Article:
• Obama blames U.S. energy woes on timid politicians

    WASHINGTON (Reuters) - Democratic presidential candidate Barack Obama on Monday blamed America's energy problems on timid Washington politicians and said if elected he would pursue bold proposals to fight global warming.

    Obama, in excerpts from a speech he was to deliver in Portsmouth, New Hampshire, later in the day, said he would lead an effort to impose Kyoto-style caps on carbon emissions and prompt U.S. automakers to build cars that use less oil if elected in November 2008.

    "Now, some of these policies are difficult politically," Obama said. "They aren't easy. But being president of the United States isn't about doing what's easy. It's about doing what's hard."

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  • Better Than Corn? Algae Set to Beat Out Other Biofuel Feedstocks

    Forget corn, sugar cane, and even switchgrass. Some experts believe that algae is set to eclipse all other biofuel feedstocks as the cheapest, easiest, and most environmentally friendly way to produce liquid fuel, reports Kiplinger’s Biofuels Market Alert. “It is easy to get excited about algae,” says Worldwatch Institute biofuels expert Raya Widenoja. “It looks like such a promising fuel source, especially if it’s combined with advances in biodiesel processing.” >> Read the Full Article
  • AquaBuOY 2.0 Provides Key Data for Future Development of Commercial Wave Energy Converter

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  • Vertigro Algae Research and Development Center Begins Operation

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  • For Energy Consumption, There's No Place Like Home.

    According to a survey commissioned by the Johns Manville company (a leading manufacturer of an extensive line of energy-efficient building products, such as insulation materials) most Americans think that the transportation sector (cars, trucks, buses, etc) is the number one user of energy in the country. Americans are incorrect in their thinking. The family car is not the number one energy hog, it’s the family home. (Since most homes are energized by fossil fuels, American homes are also responsible for the most greenhouse gas emissions.) >> Read the Full Article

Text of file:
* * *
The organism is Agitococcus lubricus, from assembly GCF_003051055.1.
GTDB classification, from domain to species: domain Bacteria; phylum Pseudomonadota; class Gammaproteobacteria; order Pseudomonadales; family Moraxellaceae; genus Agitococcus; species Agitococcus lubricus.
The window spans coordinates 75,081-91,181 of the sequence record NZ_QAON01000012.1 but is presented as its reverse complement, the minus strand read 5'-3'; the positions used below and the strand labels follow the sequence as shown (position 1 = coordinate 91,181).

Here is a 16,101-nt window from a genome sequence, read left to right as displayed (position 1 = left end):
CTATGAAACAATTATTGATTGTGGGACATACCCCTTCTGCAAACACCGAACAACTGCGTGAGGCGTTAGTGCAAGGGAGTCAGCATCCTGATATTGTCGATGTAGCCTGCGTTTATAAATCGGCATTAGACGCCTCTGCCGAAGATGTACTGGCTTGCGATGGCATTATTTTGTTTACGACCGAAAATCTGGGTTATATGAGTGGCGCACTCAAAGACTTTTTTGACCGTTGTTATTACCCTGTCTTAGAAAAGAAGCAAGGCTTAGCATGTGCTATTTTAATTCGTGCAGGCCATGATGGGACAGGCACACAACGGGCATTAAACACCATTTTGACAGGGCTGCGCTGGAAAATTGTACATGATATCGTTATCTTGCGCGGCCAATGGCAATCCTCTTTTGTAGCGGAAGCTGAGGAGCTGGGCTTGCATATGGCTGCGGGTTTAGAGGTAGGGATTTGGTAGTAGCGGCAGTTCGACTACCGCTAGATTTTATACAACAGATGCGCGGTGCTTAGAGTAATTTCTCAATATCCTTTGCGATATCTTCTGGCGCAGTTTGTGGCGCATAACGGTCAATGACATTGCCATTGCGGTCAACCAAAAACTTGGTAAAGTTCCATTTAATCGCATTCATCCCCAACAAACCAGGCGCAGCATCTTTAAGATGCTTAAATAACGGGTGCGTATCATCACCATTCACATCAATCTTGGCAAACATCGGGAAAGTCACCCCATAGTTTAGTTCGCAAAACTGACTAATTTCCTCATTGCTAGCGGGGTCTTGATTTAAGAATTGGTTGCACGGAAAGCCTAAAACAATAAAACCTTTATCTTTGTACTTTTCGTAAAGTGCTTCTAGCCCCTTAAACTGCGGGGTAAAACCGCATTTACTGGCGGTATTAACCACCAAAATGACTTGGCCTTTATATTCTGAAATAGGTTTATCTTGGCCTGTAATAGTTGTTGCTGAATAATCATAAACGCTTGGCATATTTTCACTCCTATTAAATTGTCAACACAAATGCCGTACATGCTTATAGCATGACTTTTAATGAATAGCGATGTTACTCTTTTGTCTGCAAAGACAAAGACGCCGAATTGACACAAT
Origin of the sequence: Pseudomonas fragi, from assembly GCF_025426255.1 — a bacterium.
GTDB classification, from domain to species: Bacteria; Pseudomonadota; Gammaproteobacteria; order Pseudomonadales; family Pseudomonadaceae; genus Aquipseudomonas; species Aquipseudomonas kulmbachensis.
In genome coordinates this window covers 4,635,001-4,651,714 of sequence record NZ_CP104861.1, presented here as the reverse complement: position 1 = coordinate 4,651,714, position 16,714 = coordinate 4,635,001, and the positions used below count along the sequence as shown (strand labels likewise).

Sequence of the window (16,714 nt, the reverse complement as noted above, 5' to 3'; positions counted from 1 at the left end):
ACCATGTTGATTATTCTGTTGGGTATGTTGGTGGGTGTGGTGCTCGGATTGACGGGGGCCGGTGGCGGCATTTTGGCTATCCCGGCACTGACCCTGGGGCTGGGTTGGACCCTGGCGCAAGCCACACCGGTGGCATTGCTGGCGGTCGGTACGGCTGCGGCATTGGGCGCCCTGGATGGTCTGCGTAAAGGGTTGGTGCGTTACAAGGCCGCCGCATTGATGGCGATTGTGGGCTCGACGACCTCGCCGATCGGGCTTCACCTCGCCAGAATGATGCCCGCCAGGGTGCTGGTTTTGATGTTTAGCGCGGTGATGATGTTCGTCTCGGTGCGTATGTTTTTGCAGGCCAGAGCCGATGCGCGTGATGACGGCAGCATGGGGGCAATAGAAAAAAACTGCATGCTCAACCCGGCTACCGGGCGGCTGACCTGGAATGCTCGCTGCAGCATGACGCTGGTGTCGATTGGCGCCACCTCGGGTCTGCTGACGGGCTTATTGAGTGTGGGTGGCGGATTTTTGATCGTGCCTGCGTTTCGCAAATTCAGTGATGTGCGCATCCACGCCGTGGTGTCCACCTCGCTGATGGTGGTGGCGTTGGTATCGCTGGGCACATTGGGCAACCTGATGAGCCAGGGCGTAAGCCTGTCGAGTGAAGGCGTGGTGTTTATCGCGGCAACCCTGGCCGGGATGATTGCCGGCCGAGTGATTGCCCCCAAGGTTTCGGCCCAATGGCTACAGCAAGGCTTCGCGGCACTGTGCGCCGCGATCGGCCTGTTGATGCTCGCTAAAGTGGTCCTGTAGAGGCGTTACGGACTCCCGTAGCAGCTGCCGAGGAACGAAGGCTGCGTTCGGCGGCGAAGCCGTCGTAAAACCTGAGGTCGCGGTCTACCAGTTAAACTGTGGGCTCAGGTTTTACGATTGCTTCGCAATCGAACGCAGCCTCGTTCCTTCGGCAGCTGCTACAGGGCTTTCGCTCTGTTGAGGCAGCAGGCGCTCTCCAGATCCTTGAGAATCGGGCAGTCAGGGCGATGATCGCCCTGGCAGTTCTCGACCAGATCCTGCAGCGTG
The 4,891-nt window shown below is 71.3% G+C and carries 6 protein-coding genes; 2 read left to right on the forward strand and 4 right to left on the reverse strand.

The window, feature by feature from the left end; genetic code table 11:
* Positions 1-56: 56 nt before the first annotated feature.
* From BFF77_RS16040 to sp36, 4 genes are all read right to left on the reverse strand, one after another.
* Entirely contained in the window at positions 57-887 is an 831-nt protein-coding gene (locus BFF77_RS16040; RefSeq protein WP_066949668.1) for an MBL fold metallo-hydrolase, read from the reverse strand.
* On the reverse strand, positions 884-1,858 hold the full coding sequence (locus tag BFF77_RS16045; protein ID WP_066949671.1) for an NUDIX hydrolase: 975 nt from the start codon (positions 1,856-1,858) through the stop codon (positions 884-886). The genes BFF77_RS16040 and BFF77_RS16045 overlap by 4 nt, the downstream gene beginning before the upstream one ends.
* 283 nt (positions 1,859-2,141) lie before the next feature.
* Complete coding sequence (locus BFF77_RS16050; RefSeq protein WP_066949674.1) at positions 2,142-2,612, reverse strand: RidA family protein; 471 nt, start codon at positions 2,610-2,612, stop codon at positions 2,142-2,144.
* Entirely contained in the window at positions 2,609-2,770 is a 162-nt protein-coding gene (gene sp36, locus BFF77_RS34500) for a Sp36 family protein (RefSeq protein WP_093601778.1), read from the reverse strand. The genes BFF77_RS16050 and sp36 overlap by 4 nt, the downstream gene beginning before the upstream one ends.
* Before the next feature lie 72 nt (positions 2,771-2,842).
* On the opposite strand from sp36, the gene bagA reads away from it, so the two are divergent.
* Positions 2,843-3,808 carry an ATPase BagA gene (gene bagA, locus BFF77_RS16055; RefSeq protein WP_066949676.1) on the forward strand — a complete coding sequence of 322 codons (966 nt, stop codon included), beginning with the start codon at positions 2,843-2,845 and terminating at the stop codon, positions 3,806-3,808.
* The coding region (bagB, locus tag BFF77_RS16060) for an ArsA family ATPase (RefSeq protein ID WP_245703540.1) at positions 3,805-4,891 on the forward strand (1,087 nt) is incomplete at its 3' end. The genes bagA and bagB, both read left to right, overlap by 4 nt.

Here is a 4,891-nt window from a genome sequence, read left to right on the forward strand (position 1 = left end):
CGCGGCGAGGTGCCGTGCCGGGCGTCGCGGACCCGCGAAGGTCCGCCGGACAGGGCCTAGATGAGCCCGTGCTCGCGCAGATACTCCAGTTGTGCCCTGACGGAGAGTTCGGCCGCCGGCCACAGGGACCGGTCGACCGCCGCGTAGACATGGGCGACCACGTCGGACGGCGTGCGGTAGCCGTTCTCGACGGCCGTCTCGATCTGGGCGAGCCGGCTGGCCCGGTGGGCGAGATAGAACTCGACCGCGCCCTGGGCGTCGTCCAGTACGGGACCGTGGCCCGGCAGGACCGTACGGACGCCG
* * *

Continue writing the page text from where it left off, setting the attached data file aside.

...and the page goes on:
• Ancient India tribe marches against power project

    KOLKATA, India (Reuters) - Thousands of Indian tribespeople protested on Saturday against the construction of hydro power projects on what they say is sacred land in the remote northwest, officials said.

    The ancient Buddhist Lepchas, who say they are already marginalized by the growing population of ethnic Hindu Nepalis in the region, strongly oppose the project in Dzongu mountain, which they regard as the abode of their guardian god of the mountains.

    "Dzongu is a reserved territory of the Lepchas and we will protect the land of our forefathers with the last drop of blood," said Tseten Lepcha of the Affected Citizens of Teesta.

    There are plans to construct at least six hydro power projects along the Teesta river in the tiny Himalayan state of Sikkim to generate more than 3,000 MW of power.